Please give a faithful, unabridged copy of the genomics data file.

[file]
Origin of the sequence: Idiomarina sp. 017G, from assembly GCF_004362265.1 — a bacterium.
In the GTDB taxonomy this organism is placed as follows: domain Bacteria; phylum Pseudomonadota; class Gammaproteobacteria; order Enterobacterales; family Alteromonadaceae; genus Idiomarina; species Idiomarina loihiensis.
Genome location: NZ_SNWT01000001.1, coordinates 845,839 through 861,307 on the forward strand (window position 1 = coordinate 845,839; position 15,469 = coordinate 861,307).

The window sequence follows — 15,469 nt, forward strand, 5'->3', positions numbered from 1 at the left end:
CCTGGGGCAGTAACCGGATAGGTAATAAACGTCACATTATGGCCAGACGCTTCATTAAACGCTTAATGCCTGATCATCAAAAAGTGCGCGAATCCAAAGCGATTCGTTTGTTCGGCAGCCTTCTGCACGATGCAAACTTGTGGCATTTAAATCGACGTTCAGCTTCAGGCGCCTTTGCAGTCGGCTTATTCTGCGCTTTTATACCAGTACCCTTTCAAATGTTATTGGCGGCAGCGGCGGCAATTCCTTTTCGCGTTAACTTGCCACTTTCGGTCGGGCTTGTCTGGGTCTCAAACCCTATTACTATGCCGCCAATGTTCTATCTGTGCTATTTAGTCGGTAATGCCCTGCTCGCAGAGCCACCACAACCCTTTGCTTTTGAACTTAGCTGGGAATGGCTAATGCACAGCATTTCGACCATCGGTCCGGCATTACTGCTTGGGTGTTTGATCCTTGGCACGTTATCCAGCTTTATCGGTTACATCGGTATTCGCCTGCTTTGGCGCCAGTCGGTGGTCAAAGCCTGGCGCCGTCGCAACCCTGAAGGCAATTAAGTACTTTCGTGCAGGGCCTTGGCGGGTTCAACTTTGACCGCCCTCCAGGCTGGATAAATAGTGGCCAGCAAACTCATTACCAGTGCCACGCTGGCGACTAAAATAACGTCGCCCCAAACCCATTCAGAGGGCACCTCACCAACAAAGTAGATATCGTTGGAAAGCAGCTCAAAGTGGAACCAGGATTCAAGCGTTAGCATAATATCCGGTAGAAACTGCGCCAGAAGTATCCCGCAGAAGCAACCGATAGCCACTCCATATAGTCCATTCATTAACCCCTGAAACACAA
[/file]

Origin of the sequence: Idiomarina sp. 017G, from assembly GCF_004362265.1 — a bacterium.
In the GTDB taxonomy this organism is placed as follows: domain Bacteria; phylum Pseudomonadota; class Gammaproteobacteria; order Enterobacterales; family Alteromonadaceae; genus Idiomarina; species Idiomarina loihiensis.
Genome location: NZ_SNWT01000001.1, coordinates 845,839 through 861,307 on the forward strand (window position 1 = coordinate 845,839; position 15,469 = coordinate 861,307).

The window sequence follows — 15,469 nt, forward strand, 5'->3', positions numbered from 1 at the left end:
CCTGGGGCAGTAACCGGATAGGTAATAAACGTCACATTATGGCCAGACGCTTCATTAAACGCTTAATGCCTGATCATCAAAAAGTGCGCGAATCCAAAGCGATTCGTTTGTTCGGCAGCCTTCTGCACGATGCAAACTTGTGGCATTTAAATCGACGTTCAGCTTCAGGCGCCTTTGCAGTCGGCTTATTCTGCGCTTTTATACCAGTACCCTTTCAAATGTTATTGGCGGCAGCGGCGGCAATTCCTTTTCGCGTTAACTTGCCACTTTCGGTCGGGCTTGTCTGGGTCTCAAACCCTATTACTATGCCGCCAATGTTCTATCTGTGCTATTTAGTCGGTAATGCCCTGCTCGCAGAGCCACCACAACCCTTTGCTTTTGAACTTAGCTGGGAATGGCTAATGCACAGCATTTCGACCATCGGTCCGGCATTACTGCTTGGGTGTTTGATCCTTGGCACGTTATCCAGCTTTATCGGTTACATCGGTATTCGCCTGCTTTGGCGCCAGTCGGTGGTCAAAGCCTGGCGCCGTCGCAACCCTGAAGGCAATTAAGTACTTTCGTGCAGGGCCTTGGCGGGTTCAACTTTGACCGCCCTCCAGGCTGGATAAATAGTGGCCAGCAAACTCATTACCAGTGCCACGCTGGCGACTAAAATAACGTCGCCCCAAACCCATTCAGAGGGCACCTCACCAACAAAGTAGATATCGTTGGAAAGCAGCTCAAAGTGGAACCAGGATTCAAGCGTTAGCATAATATCCGGTAGAAACTGCGCCAGAAGTATCCCGCAGAAGCAACCGATAGCCACTCCATATAGTCCATTCATTAACCCCTGAAACACAA